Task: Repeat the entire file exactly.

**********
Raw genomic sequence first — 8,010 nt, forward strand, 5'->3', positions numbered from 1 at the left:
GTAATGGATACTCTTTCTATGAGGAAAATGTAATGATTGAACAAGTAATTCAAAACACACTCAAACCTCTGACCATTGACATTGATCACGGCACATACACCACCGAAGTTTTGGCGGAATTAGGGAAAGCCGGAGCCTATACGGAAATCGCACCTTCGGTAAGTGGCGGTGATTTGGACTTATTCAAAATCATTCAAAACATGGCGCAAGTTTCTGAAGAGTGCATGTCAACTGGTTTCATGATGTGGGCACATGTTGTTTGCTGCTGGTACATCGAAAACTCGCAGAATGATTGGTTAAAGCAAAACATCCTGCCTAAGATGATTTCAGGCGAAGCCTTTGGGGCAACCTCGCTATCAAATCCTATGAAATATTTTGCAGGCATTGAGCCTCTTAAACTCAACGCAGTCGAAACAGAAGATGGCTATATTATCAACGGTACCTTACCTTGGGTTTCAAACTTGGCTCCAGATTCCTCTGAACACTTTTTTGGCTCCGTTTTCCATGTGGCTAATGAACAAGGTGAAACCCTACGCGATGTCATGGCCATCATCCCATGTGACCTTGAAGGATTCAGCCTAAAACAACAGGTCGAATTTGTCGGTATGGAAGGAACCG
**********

Raw genomic sequence first — 8,010 nt, forward strand, 5'->3', positions numbered from 1 at the left:
GTAATGGATACTCTTTCTATGAGGAAAATGTAATGATTGAACAAGTAATTCAAAACACACTCAAACCTCTGACCATTGACATTGATCACGGCACATACACCACCGAAGTTTTGGCGGAATTAGGGAAAGCCGGAGCCTATACGGAAATCGCACCTTCGGTAAGTGGCGGTGATTTGGACTTATTCAAAATCATTCAAAACATGGCGCAAGTTTCTGAAGAGTGCATGTCAACTGGTTTCATGATGTGGGCACATGTTGTTTGCTGCTGGTACATCGAAAACTCGCAGAATGATTGGTTAAAGCAAAACATCCTGCCTAAGATGATTTCAGGCGAAGCCTTTGGGGCAACCTCGCTATCAAATCCTATGAAATATTTTGCAGGCATTGAGCCTCTTAAACTCAACGCAGTCGAAACAGAAGATGGCTATATTATCAACGGTACCTTACCTTGGGTTTCAAACTTGGCTCCAGATTCCTCTGAACACTTTTTTGGCTCCGTTTTCCATGTGGCTAATGAACAAGGTGAAACCCTACGCGATGTCATGGCCATCATCCCATGTGACCTTGAAGGATTCAGCCTAAAACAACAGGTCGAATTTGTCGGTATGGAAGGAACCG